This is certainly inefficient: rather than spending years figuring out the field, you could learn it in months by reading the right material or being mentored by an expert. But many techies have a weird conflicted dissonance of claiming to hate inefficiency while insisting on solving any interesting problem from first principles. I think it’s an ingrained habit now, but if it’s restricted to purely technical domains I’m not overly worried.

Of course, it isn’t restricted to technical domains, so Bowles riffs on Ballantyne to recommend epistemic humility:

It’s easy to confuse knowledge and skills, or to assume one will naturally engender the other in time. Software engineers, for example, develop critical thinking skills which are certainly useful elsewhere, but simply applying critical thinking alone in new areas, without foundational domain knowledge, easily leads to flawed conclusions. ‘Fake it until you make it’ is almost always ethically suspect, but it’s doubly irresponsible outside your comfort zone and in dangerous lands.

No one wants gatekeeping, or to be pestered to stay in their lane, and there are always boundary questions that span multiple disciplines. But let’s approach these cases with humility, and stop seeing ourselves as the first brave explorers on any undiscovered shore.

We should recognise that while we may be able to offer something useful, we’re also flawed actors, hampered by our own lack of knowledge. Let’s build opinions like sandcastles, with curiosity but no great attachment, realising the central argument we missed may just act as the looming wave. This means putting the insight of others ahead of our own, and declining work – or better, referring it to others who can do it to a higher standard – while we seek out the partnerships or training we need to build our own knowledge and skills.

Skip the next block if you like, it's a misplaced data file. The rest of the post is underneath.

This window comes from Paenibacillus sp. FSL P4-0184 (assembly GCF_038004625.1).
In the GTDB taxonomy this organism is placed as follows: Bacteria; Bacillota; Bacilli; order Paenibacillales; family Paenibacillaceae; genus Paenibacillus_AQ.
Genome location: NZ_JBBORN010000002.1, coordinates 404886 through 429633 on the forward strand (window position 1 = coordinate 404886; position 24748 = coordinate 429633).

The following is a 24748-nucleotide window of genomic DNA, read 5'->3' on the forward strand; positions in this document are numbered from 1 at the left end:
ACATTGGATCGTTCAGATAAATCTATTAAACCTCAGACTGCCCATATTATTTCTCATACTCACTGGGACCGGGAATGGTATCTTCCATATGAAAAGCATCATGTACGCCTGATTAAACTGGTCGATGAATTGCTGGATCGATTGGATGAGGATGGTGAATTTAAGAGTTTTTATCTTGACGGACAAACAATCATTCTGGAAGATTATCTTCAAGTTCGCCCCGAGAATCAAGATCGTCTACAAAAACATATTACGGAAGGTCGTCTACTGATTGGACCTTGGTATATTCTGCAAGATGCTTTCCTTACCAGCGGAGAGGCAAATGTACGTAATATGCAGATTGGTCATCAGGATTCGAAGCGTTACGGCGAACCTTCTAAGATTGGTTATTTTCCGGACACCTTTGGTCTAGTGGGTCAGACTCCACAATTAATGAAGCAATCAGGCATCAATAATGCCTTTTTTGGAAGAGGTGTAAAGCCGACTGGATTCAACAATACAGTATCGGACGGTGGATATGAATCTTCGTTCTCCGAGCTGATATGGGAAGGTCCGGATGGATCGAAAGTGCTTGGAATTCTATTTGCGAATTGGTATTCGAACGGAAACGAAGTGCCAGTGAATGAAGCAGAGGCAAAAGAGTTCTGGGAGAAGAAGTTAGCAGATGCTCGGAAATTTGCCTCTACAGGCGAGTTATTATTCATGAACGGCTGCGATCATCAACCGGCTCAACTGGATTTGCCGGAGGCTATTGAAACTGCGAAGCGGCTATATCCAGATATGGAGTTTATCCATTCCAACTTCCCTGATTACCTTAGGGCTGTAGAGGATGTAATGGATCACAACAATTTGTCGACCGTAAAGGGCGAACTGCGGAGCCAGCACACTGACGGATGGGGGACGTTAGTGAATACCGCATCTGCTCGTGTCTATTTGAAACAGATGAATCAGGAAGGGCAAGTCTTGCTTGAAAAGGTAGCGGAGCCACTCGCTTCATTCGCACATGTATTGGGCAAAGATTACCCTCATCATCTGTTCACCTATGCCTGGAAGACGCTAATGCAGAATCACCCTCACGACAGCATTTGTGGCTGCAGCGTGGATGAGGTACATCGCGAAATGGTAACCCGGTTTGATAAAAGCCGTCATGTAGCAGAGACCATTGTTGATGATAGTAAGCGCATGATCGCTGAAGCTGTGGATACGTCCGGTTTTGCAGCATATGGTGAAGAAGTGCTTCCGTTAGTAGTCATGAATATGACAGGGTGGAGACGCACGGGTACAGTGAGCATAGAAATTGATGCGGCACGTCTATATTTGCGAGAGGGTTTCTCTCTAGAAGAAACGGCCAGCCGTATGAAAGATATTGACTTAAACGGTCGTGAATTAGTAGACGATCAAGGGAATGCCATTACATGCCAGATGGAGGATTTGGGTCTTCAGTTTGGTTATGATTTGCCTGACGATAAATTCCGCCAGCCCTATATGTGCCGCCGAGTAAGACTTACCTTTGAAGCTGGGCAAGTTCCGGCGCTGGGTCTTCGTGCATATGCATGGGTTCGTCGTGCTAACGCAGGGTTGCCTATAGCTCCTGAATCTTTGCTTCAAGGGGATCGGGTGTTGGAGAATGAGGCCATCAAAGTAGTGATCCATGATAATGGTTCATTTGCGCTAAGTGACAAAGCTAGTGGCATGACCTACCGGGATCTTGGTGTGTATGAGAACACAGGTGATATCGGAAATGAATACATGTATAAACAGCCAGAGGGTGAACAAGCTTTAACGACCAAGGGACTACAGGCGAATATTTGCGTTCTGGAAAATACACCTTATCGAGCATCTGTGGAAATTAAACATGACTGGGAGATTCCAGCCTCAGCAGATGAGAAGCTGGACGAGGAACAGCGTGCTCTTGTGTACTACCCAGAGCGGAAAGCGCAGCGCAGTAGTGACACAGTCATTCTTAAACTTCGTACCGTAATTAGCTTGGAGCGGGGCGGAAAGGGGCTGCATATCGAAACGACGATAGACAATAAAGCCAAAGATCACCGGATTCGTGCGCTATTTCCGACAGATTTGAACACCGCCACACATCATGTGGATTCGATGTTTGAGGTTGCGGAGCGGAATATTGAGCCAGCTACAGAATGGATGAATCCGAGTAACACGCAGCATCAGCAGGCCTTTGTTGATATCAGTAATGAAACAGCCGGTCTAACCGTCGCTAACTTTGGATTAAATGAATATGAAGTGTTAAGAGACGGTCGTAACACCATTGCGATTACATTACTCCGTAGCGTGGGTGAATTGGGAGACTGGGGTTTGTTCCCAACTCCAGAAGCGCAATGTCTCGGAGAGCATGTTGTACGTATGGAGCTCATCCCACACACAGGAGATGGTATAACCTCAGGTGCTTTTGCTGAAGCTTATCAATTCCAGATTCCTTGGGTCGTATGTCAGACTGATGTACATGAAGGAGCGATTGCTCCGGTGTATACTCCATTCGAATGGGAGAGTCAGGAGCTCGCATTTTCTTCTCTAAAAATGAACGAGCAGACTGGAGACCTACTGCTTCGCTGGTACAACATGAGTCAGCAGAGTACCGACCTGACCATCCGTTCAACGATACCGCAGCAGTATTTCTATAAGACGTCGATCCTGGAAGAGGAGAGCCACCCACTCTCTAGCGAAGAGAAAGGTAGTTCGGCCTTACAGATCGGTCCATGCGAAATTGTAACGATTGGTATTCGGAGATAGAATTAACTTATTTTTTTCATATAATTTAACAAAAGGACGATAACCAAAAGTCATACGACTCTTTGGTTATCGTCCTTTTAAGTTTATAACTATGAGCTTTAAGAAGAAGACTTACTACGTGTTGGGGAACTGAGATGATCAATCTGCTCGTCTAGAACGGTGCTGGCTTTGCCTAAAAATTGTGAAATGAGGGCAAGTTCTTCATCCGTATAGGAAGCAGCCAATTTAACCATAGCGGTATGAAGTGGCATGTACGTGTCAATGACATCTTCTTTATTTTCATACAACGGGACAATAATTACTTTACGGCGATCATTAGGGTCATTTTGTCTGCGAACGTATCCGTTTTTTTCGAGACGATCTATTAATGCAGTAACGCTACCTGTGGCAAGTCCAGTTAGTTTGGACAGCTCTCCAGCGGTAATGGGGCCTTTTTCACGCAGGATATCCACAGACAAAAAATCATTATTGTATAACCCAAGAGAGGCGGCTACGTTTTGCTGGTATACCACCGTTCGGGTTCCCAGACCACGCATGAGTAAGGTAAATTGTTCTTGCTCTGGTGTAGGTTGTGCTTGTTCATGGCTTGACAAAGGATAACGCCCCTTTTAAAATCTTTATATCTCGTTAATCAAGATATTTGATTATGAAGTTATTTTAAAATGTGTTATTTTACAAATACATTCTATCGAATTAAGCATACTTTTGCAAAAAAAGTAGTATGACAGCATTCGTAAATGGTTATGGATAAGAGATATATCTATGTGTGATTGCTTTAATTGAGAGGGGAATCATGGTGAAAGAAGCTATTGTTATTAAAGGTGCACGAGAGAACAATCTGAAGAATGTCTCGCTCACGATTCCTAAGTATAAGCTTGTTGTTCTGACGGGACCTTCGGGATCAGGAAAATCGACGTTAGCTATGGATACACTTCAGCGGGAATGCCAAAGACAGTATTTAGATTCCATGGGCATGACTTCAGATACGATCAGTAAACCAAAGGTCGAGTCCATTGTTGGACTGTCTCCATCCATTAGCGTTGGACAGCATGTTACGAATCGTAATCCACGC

As Bowles notes, no one wants gatekeeping… but as one of the foundational notions in STS assures us, gatekeeping—or “boundary objects”—are exactly what allow us to even talk about “spheres” and “domains” of expertise in the first place. Which is perhaps to say that while no one thinks they want gatekeeping, we all do it, and it’s actually a vital part of how ideas move between domains; when it’s done right, those ideas retain a coherence and usefulness across their sites of use while allowing for more specific deployments at each site. When it’s done badly, well, you get what Bowles and Ballantyne and Vonnegut are talking about: the transposition of ideas as particularly parsed by engineers (or techies, or coders, or whoever else it might be) into spheres where those parsings are inappropriate, no matter how well-intended, and potentially destructive.